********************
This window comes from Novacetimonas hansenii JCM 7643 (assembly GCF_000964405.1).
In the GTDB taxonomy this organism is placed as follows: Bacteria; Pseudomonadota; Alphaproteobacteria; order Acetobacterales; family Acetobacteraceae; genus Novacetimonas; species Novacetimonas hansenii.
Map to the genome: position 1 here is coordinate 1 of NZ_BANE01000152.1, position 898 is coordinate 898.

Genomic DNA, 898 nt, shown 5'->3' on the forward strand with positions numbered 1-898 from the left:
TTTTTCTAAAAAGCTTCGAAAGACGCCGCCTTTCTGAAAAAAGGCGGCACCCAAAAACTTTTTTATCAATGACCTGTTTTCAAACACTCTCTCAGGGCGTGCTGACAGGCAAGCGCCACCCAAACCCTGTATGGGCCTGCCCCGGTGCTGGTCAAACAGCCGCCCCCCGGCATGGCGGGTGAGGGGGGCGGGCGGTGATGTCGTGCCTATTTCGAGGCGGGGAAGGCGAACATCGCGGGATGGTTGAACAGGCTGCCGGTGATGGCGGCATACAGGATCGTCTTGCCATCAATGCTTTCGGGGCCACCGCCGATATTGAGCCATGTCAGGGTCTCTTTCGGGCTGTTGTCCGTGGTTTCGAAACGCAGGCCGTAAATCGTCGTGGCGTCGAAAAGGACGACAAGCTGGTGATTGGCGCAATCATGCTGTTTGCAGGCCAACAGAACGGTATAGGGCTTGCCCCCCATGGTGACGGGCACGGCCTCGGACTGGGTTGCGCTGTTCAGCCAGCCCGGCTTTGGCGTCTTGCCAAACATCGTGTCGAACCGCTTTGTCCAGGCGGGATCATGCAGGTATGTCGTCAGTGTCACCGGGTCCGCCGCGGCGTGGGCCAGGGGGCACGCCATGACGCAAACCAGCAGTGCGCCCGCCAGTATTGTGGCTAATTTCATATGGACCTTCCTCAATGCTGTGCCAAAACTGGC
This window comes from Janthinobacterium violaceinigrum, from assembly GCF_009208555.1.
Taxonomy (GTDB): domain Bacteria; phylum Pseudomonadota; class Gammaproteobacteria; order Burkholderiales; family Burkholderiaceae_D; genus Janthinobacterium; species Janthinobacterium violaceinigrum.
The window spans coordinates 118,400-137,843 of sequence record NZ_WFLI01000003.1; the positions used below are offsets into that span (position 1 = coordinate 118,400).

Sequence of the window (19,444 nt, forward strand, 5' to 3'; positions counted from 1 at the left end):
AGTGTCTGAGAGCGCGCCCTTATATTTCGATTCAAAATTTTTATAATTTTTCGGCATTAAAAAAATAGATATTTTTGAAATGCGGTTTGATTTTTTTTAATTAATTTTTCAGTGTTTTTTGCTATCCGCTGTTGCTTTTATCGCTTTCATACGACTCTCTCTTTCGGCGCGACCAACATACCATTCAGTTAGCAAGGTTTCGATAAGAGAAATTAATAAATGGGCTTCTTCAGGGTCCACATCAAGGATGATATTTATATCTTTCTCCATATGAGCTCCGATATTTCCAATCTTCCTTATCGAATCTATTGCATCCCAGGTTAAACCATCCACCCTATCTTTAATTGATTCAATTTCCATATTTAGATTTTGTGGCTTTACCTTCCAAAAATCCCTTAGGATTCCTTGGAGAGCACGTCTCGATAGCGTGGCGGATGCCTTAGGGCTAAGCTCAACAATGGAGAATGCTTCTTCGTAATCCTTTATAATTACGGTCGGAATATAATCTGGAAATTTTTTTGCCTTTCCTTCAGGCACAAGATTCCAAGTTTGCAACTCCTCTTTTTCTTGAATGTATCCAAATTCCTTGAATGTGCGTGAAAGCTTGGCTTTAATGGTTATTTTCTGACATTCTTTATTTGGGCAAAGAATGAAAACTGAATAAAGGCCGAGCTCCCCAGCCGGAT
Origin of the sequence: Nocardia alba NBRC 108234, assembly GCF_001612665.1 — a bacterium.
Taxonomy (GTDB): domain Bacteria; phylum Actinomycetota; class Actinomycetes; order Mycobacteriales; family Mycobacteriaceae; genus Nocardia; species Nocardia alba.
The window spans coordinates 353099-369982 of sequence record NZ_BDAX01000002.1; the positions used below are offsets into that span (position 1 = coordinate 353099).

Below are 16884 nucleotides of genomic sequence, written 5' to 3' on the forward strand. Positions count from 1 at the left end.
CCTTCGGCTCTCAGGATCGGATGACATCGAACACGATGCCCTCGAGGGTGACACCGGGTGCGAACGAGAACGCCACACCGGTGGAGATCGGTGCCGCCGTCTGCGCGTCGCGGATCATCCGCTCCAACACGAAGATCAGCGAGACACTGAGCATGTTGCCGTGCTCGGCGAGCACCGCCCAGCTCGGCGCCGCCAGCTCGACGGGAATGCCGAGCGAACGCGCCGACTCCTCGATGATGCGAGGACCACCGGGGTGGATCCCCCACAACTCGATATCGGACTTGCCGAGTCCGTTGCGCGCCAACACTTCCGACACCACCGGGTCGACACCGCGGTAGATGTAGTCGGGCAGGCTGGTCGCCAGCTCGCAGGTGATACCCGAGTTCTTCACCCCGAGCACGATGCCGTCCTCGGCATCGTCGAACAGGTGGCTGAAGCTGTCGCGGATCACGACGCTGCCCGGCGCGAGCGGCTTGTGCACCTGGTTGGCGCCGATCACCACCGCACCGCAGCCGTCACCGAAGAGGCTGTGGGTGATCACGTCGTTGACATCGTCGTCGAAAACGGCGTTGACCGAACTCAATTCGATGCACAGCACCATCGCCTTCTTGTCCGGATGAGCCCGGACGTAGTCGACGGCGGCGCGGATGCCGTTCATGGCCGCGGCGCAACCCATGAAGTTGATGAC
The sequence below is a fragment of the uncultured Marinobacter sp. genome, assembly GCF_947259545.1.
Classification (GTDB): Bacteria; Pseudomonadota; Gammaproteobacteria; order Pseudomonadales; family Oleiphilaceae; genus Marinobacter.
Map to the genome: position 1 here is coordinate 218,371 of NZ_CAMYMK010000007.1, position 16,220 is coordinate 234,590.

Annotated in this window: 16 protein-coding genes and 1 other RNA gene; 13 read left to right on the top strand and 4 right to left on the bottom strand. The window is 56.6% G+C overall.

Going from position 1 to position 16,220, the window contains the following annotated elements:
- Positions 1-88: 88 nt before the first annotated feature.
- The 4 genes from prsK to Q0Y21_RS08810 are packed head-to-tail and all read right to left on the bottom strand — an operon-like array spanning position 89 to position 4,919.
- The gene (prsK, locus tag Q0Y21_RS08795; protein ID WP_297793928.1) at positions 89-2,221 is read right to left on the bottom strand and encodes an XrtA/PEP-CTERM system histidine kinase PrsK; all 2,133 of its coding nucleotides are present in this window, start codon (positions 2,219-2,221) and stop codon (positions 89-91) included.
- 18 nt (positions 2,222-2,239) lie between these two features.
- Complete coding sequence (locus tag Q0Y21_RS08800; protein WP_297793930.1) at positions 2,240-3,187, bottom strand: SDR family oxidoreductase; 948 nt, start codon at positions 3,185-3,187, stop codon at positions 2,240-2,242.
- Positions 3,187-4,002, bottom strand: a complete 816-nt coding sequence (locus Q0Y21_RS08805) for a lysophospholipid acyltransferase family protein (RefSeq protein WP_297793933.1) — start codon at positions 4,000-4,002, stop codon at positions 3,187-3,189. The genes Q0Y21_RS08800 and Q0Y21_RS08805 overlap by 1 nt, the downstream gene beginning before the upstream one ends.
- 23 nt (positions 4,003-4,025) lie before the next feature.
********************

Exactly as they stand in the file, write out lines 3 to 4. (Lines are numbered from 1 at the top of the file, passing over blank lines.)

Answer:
Map to the genome: position 1 here is coordinate 1 of NZ_BANE01000152.1, position 898 is coordinate 898.

Genomic DNA, 898 nt, shown 5'->3' on the forward strand with positions numbered 1-898 from the left: